Marine mammals feeding
How do marine mammals use or make sound when feeding?
Marine mammals use sound to aid them in finding and capturing food. They do this by producing sounds that are reflected back when they strike an object. This is called echolocation. Echolocation is important to marine mammals because it allows them to navigate and feed in the dark at night and in deep or murky water where it is not easy to see. Some porpoises may also use echolocation clicks for communication as well as for finding food and navigation. It has also been reported that marine mammals produce other sounds (such as slapping their flippers) separately or in conjunction with echolocation to help concentrate large quantities of prey or stun their prey before capture. At the present time only toothed whales, including beluga whale, sperm whale, dolphins, and porpoises, have been shown to use echolocation during feeding, but it is thought that other groups of marine mammals may have the potential to use echolocation during feeding too. Echolocation is typically used by toothed whales to capture single prey items such as fishes or squid. Bats are the only other mammals known to use echolocation for feeding.
Echolocation used in feeding is different from sounds used in communication. Sounds used for communication provide animals with information about other animals in the area. (See How do marine mammals communicate using sound?)). The signals produced by animals during echolocation provide the animal with information about what is in the environment. Toothed whales that use echolocation send high frequency click sounds into the environment. The sounds then bounce off distant objects, and the echoes are received by the animal that produced them. The animal that produced the original echolocation clicks can determine how far away an object is based on the time an echo takes to return. The farther away the object is, the longer it takes for the echo to return.
As an echolocating animal gets closer to its targeted prey item, the rate at which it produces clicks gets faster and faster. The series of echolocation clicks leading up to a capture attempt of a prey item is called a click train. As the interval between the clicks gets shorter, the click train starts to sound like a buzz.
Click either choice below to hear the spinner dolphin echolocation clicks:
Sound courtesy of Marc Lammers. Released under Creative Commons License, non-commercial attribution.
The returning echoes sound different than the original click produced by the animal. The differences between the sound of the original click and the returning echo provide the echolocating animal with information about the size, shape, orientation, direction, speed, and even composition of the object. Dolphins have an amazing ability to detect and identify a target the size of a golf ball at a distance of 100 meters ( more than the length of a football field). The beam of the echolocation clicks is also very directional and can be moved with a slight turn of the animal's head.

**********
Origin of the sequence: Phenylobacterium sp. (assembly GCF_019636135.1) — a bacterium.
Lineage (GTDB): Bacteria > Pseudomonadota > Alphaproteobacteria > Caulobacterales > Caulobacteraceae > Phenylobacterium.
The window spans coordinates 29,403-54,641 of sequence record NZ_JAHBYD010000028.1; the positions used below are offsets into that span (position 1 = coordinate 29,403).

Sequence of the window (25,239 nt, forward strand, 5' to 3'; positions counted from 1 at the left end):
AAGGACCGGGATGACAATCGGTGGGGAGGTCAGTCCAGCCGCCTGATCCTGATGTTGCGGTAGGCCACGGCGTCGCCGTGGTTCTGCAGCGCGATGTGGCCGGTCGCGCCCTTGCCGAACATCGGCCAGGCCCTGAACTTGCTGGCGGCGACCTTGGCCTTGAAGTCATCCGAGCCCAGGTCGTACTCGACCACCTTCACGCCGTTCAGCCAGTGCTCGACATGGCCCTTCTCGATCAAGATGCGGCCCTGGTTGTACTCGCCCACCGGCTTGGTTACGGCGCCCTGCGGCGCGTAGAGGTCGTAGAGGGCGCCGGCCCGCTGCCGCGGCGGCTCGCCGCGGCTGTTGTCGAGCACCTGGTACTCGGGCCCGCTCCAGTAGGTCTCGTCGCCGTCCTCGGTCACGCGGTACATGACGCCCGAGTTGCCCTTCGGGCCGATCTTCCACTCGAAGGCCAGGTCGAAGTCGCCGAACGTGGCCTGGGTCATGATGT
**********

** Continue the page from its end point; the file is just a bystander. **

Toothed whales and baleen whales produce other sounds to increase their chances of success during feeding. Humpback whale have developed a feeding technique called bubble feeding. Bubble feeding involves one or a few whales blowing air from their blowhole while underwater. This produces sound as the bubbles form a cloud, curtain, or column that rises toward the surface. The bubbles trap the prey between the surface and the whales mouth. A bubble net is formed when the bubbles emitted by the whales form a ring and concentrate the prey inside. Both the sound and the bubbles work to concentrate prey so the humpback can capture more food per mouthful.
Bottlenose dolphin also make use of sound and bubbles. Dolphins foraging in seagrass beds in Australia and Florida use a technique called kerplunking to drive fishes from the protection of the sea grasses. A dolphin will lift its tail and lower body out of the water and crash it down on the water surface. This causes a loud splash and creates a trail of bubbles under the water. This startles the fishes hiding in the seagrass and flushes them from their hiding places, making it easier for the dolphin to detect them.
The spectrogram below is an example of a kerplunk from a foraging dolphin in Australia. Listen to the sound while watching the spectrogram. You first hear a series of echolocation clicks that sound like a buzz. The kerplunk happens at about 2.5 seconds and sounds like a deep splash. This is then followed by more echolocation as the dolphin scans for fishes driven from the seagrass.
Click either choice below to hear the kerplunk sound:
Courtesy of Connor, Heithaus, Berggren and Miksis.
Lastly, there is the simple mechanism of listening for sound produced by prey items. Some marine mammal species may use this technique to find prey. Fishes make a variety of sounds that cetaceans and pinnipeds may detect. Transient killer whale sit and quietly listen for sounds of other marine mammals in the area before they make their attack. In this instance, it benefits the killer whale to be as quiet as possible while listening so it doesn't scare away its prey. Listening for prey sounds is a mechanism that is also used by seals and sea lions. Once the seal or sea lion detects a fish by sounds, it waits for it to get close enough to use its sensitive whiskers to track the path of the fish as it tries to escape.